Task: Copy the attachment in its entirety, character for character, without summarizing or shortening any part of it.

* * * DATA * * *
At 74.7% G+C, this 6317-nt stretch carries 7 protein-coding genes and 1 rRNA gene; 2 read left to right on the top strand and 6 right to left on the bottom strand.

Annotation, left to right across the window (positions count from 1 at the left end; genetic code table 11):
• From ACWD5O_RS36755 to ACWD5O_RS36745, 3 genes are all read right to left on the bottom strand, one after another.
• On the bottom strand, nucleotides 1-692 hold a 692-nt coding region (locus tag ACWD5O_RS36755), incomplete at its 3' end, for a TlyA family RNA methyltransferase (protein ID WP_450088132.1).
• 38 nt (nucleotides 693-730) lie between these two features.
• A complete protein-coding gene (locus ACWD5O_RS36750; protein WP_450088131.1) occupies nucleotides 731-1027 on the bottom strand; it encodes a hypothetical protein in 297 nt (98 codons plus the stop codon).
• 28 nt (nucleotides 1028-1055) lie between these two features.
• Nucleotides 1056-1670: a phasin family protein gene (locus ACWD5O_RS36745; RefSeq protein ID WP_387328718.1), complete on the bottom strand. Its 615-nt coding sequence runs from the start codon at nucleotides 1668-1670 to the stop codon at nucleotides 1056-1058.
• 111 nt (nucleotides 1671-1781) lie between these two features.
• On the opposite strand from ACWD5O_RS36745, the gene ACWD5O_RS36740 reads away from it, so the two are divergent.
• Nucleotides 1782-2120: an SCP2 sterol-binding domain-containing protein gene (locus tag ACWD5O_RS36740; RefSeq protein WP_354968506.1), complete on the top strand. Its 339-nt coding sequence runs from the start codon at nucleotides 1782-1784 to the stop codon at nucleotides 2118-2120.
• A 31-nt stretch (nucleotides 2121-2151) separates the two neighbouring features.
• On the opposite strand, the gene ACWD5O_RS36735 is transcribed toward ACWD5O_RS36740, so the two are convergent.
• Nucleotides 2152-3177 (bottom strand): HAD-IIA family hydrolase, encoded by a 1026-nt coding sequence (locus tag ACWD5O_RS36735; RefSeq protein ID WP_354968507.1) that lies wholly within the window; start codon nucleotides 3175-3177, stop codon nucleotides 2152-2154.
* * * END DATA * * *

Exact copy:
At 74.7% G+C, this 6317-nt stretch carries 7 protein-coding genes and 1 rRNA gene; 2 read left to right on the top strand and 6 right to left on the bottom strand.

Annotation, left to right across the window (positions count from 1 at the left end; genetic code table 11):
• From ACWD5O_RS36755 to ACWD5O_RS36745, 3 genes are all read right to left on the bottom strand, one after another.
• On the bottom strand, nucleotides 1-692 hold a 692-nt coding region (locus tag ACWD5O_RS36755), incomplete at its 3' end, for a TlyA family RNA methyltransferase (protein ID WP_450088132.1).
• 38 nt (nucleotides 693-730) lie between these two features.
• A complete protein-coding gene (locus ACWD5O_RS36750; protein WP_450088131.1) occupies nucleotides 731-1027 on the bottom strand; it encodes a hypothetical protein in 297 nt (98 codons plus the stop codon).
• 28 nt (nucleotides 1028-1055) lie between these two features.
• Nucleotides 1056-1670: a phasin family protein gene (locus ACWD5O_RS36745; RefSeq protein ID WP_387328718.1), complete on the bottom strand. Its 615-nt coding sequence runs from the start codon at nucleotides 1668-1670 to the stop codon at nucleotides 1056-1058.
• 111 nt (nucleotides 1671-1781) lie between these two features.
• On the opposite strand from ACWD5O_RS36745, the gene ACWD5O_RS36740 reads away from it, so the two are divergent.
• Nucleotides 1782-2120: an SCP2 sterol-binding domain-containing protein gene (locus tag ACWD5O_RS36740; RefSeq protein WP_354968506.1), complete on the top strand. Its 339-nt coding sequence runs from the start codon at nucleotides 1782-1784 to the stop codon at nucleotides 2118-2120.
• A 31-nt stretch (nucleotides 2121-2151) separates the two neighbouring features.
• On the opposite strand, the gene ACWD5O_RS36735 is transcribed toward ACWD5O_RS36740, so the two are convergent.
• Nucleotides 2152-3177 (bottom strand): HAD-IIA family hydrolase, encoded by a 1026-nt coding sequence (locus tag ACWD5O_RS36735; RefSeq protein ID WP_354968507.1) that lies wholly within the window; start codon nucleotides 3175-3177, stop codon nucleotides 2152-2154.